The decision

Upper Tribunal
(Immigration and Asylum Chamber) Appeal Number: HU/08395/2019


Heard at Field House
Decision & Reasons Promulgated
On 16 November 2020
On 23 November 2020




Xhevahir Terzia


For the Appellant: Ms S Lengar of Counsel, instructed by Evolent Law
For the Respondent: Ms A Everett, Senior Home Office Presenting Officer
1. This is an appeal against a decision of the First-tier Tribunal dismissing the appeal of the appellant against a decision of the Secretary of State refusing him leave to remain in the United Kingdom.
2. The big difficulty facing the appellant is that he has been assessed to be an "unsuitable" person. According to the Secretary of State, the unsuitability arises largely from his absconding and living irregularly in the United Kingdom for a period of about five years when he ought to have been reporting to the Secretary of State.
3. The First-tier Tribunal Judge was not helped by a dearth of evidence from the Secretary of State but it is not absolutely clear that the judge accepted and recognised that it was for the Secretary of State to prove the precedent facts to support the conclusion that the appellant was unsuitable. There are two directions where there is reference to the burden being on the appellant and in this respect it is not. As Ms Everett pointed out, correctly, there is a saving provision at paragraph 9 which refers to the onus being on the respondent to adduce the relevant evidence but that is not quite the same point as recognising that it is for the respondent to prove the case but in any event, there is not a clear direction and that is a matter of considerable importance.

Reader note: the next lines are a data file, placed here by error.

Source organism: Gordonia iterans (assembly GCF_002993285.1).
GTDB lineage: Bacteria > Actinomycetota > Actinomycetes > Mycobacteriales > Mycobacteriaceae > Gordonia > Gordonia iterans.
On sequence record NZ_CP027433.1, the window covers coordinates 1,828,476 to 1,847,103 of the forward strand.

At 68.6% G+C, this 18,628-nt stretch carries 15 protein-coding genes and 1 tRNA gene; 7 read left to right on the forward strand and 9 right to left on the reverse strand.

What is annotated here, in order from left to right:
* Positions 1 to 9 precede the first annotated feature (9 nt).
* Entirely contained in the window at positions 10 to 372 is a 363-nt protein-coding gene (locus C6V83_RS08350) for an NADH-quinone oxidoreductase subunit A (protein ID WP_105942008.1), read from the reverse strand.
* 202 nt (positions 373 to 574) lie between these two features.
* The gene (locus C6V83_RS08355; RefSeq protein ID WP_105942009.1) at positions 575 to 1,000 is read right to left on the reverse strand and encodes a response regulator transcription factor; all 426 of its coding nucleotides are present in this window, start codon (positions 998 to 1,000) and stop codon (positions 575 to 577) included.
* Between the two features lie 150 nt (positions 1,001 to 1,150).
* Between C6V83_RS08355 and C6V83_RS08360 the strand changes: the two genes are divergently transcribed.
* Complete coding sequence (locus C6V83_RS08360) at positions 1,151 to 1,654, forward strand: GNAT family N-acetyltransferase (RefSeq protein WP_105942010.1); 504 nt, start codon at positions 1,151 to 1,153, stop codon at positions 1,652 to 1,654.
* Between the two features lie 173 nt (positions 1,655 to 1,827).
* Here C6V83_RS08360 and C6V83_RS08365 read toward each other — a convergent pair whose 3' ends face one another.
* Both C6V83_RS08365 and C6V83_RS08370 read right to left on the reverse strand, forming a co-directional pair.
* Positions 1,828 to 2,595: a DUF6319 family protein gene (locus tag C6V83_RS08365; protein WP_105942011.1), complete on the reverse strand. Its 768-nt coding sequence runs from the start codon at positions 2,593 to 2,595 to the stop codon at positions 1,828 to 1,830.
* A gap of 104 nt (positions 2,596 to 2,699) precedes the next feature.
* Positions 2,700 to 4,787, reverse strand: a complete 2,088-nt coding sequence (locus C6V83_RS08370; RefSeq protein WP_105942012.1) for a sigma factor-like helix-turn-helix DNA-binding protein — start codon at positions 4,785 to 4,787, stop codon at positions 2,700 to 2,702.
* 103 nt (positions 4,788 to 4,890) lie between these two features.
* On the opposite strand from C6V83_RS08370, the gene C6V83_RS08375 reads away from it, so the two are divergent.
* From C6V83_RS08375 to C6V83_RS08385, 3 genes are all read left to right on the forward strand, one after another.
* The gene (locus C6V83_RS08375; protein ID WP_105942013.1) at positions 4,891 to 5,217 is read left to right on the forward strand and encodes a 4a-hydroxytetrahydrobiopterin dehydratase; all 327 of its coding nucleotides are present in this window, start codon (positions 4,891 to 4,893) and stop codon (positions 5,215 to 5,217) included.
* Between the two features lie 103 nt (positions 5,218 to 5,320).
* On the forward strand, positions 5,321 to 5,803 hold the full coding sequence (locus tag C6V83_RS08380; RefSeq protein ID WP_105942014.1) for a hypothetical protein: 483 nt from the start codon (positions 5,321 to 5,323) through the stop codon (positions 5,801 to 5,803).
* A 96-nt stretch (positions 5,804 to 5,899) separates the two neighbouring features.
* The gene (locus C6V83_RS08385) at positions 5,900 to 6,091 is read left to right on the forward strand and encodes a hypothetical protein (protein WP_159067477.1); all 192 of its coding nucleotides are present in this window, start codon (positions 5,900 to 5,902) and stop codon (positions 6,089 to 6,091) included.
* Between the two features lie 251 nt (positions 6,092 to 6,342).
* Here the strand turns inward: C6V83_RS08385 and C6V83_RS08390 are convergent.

4. This problem is compounded by the judge speculating on what sort of procedure would have been followed and what material would have been made available to the appellant telling him that he was required to report. The judge may or may not have got that right although there is reason to think it was wrong but most importantly, there was just no evidence for it and it is not for judges to guess about what might have happened but to decide the case on the evidence that was there and if the party that bears the burden does not produce the evidence, that is the party's problem. It must not become the judge's.
5. On this occasion the decision is fundamentally flawed.
6. I have been assisted in this conclusion by entirely realistic concessions by Ms Everett, who said that if she did not concede "she would end up defending the case on a lot of little fronts to the point where it was not possible to defend the decision". With respect, I found that wise and clear and I adopt her phrase here. This is a fundamentally unsatisfactory decision. The consequence of that is it has to be set aside and both parties agree with me that it is a failing of such magnitude that the appellant is entitled to a rehearing in the First-tier Tribunal, so I direct that the case be heard again.

Notice of Decision
The appeal is allowed. I set aside the decision of the First-tier Tribunal and I direct that the case be heard again in the First-tier Tribunal by a different judge.

Jonathan Perkins

Jonathan Perkins

Judge of the Upper Tribunal
Dated 19 November 2020